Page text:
Beer

Light, Without Being Lightweight

In Cologne, Germany, kolsch is served in narrow, cylindrical glasses.
In Cologne, Germany, kolsch is served in narrow, cylindrical glasses. (By James M. Thresher For The Washington Post)
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By Greg Kitsock
Wednesday, July 30, 2008

During the sultry Washington summers, when the whole world seems to wilt, beer drinkers would be wise to intersperse their brewskis with plenty of water and switch from heavier, high-octane imperial styles to lighter, paler, more refreshing beers.

The move to so-called lawn mower beers doesn't have to mean giving up flavor, however.

There are few beers more thirst-quenching than a hoppy, golden pilsner. The best pilsners often have very simple recipes: Pilsner Urquell, the classic example from the Czech Republic, consists of pale malt and Saaz hops. The difficult part is to achieve that seesaw effect between the sweet barley and bitter resins that makes the beer so appetizing.

You won't find an American example finer than Prima Pils from Victory Brewing Co. in Downingtown, Pa. Seasoned with whole-flower European hops (instead of the pelletized hops used by most brewers), Prima Pils has a rich, floral aroma; a dry spiciness; and a soft, almost cookie-ish malt background. Pennsylvania is gaining a reputation as a source of fine pilsners. Stoudt's Pils from the Stoudt's Brewing Co. in Adamstown and Sunshine Pils from Troegs Brewing in Harrisburg are well-balanced and quaffable.

Kolsch is a name that is often slapped on an ordinary golden ale. A true kolsch is indeed fermented with an ale yeast, but it's aged in a lagerlike fashion, at cooler temperatures and for longer periods of time. Its flavor profile is not unlike a pilsner, just less hoppy. This style is native to Cologne, Germany, where the beer is served in narrow, cylindrical glasses that can hold half the standard U.S. 12-ounce pour. To save time, waiters in Cologne will automatically deliver fresh pours until the customer hollers "Kamerad!" and covers his or her empty glass with a coaster.

You can expect a more generous serving at area brewpubs. Capitol City Brewing Co.'s Capitol Kolsch, a multiple medal winner in Great American Beer Festival competition, is clean and crisp, with a restrained peppery hop character. The Sommergold kolsch, the Gordon Biersch chain's warm-weather seasonal, is a little rounder, maltier and fruitier. District law prevents brewpubs from selling beer to go, but you can buy these beers in refillable containers called growlers at suburban locations of the two brewpub chains.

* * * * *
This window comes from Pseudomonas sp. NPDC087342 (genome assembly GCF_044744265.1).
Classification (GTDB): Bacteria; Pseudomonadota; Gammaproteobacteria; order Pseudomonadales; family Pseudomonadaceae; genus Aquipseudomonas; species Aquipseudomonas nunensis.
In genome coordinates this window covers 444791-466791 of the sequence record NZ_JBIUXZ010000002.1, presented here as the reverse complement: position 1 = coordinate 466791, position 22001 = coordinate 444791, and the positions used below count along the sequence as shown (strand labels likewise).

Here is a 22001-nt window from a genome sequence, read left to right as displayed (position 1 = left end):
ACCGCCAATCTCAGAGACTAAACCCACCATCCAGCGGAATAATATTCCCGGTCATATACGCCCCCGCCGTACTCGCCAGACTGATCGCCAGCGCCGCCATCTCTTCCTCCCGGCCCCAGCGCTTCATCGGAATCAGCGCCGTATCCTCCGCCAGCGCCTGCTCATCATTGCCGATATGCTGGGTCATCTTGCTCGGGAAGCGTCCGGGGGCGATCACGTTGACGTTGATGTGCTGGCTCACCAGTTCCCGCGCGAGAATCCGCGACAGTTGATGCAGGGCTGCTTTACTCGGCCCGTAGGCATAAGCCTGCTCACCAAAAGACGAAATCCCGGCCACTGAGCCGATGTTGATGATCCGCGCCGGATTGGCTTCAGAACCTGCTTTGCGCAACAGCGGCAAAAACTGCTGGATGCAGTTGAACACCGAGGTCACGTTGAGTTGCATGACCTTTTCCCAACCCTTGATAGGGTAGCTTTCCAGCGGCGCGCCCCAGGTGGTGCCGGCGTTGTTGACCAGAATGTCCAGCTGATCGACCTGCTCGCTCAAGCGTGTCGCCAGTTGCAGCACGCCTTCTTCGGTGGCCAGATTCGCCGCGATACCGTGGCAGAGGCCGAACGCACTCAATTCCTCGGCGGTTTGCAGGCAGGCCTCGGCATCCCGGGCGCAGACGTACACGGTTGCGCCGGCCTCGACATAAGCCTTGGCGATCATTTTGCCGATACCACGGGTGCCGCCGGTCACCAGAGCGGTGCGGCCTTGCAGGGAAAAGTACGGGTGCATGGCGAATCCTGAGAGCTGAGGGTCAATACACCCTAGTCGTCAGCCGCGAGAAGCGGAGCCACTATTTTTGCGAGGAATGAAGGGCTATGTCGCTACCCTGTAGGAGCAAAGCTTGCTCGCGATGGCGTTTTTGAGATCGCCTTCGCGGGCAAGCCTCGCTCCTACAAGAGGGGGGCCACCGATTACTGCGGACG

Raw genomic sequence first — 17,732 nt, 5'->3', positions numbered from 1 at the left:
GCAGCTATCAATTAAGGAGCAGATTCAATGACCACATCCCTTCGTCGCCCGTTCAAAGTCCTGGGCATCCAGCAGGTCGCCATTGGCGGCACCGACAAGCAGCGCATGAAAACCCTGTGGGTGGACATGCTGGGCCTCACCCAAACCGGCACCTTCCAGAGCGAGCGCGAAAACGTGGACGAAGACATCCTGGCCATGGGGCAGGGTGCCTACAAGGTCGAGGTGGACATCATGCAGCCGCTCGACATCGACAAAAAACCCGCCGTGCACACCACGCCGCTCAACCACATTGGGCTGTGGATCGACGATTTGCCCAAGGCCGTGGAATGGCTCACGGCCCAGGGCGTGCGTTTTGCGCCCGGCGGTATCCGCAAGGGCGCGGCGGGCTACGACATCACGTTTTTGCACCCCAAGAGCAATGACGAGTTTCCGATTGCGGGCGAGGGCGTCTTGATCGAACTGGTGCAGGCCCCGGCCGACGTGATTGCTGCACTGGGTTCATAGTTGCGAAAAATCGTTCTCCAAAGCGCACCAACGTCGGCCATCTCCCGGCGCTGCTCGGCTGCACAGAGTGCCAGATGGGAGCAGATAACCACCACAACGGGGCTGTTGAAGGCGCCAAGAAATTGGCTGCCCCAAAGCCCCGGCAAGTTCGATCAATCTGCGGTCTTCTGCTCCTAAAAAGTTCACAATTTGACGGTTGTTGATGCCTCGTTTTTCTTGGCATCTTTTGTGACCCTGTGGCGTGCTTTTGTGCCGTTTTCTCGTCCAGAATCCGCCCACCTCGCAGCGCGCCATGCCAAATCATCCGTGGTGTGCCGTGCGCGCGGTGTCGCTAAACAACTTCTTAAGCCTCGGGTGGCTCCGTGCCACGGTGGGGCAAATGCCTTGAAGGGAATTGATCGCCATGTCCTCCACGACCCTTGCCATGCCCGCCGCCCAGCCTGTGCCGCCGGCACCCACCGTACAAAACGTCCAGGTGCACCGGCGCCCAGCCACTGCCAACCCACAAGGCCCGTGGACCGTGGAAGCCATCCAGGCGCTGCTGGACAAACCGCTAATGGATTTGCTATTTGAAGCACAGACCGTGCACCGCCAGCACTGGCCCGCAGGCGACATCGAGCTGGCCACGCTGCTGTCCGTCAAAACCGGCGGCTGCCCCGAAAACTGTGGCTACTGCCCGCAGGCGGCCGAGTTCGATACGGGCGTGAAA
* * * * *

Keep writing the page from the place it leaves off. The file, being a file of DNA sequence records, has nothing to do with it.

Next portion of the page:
How do domestic versions compare with the original? Reissdorf Kolsch, from the Privat-Brauerei Heinrich Reissdorf in Cologne, is available locally. It has a subtle complexity that is hard to duplicate; the soft, malty palate, with notes of lemon and mint, segues into a spicy, herbal finish. Still another bottled version, Curve Ball Seasonal Ale from Pyramid Breweries Inc., in Seattle, has a fruity flavor with nutty overtones.

In Germany, "kolsch" is a controlled appellation: No brewery outside the Cologne area may legally use this name. American breweries aren't bound by German law, but New Holland Brewing Co. in Holland, Mich., pays deference by labeling its Full Circle as "kolsch-style." That brand has a dry, earthy, herbal flavor that makes it a great aperitif. The Harpoon Brewery in Boston markets its kolsch as a "summer beer." It's on the sweet side of the style, with a fruity finish.

Berliner weisse is an exotic European cousin of the ubiquitous American wheat beer style. Fermented with a lactobacillus in addition to traditional ale yeast, this beer has a thirst-quenching acidity, a pale straw color ("weisse" means white in German), and a lively effervescence that has led to the nickname "champagne of the north." This style is moderate to low in alcohol: The Berliner Style Weisse from the Bayerischer Bahnhof brewery in Leipzig, Germany, measures only 3 percent alcohol by volume, making it one of the least potent beers available locally. That one has the bready flavor and lactic tang characteristic of the Berliner weisse style, with a buttery sweetness to add some balance.

Somewhat stronger (5 percent alcohol by volume) and more aggressively flavored is 1809, brewed at the Doemens Institute in Munich by Fritz Briem, an expert in historical beer styles who also formulated the 13th Century Gruit Bier (mentioned in my June 4 column). This example is almost mouth-puckeringly sour, with yeasty notes and a lemon sherbet fruitiness.

Festina Peche, a American version from the Dogfish Head Craft Brewery in Lewes, Del., is fermented with peach juice. That one is available in four-packs of 12-ounce bottles.

America's small breweries tend to tout their biggest, hoppiest, strongest beers. But well-crafted, lighter beers are also a joy to drink. Make haste; the Oktoberfest and pumpkin beers are already in the pipeline.

Greg Kitsock's column appears every other week in Food. He can be reached at food@washpost.com.


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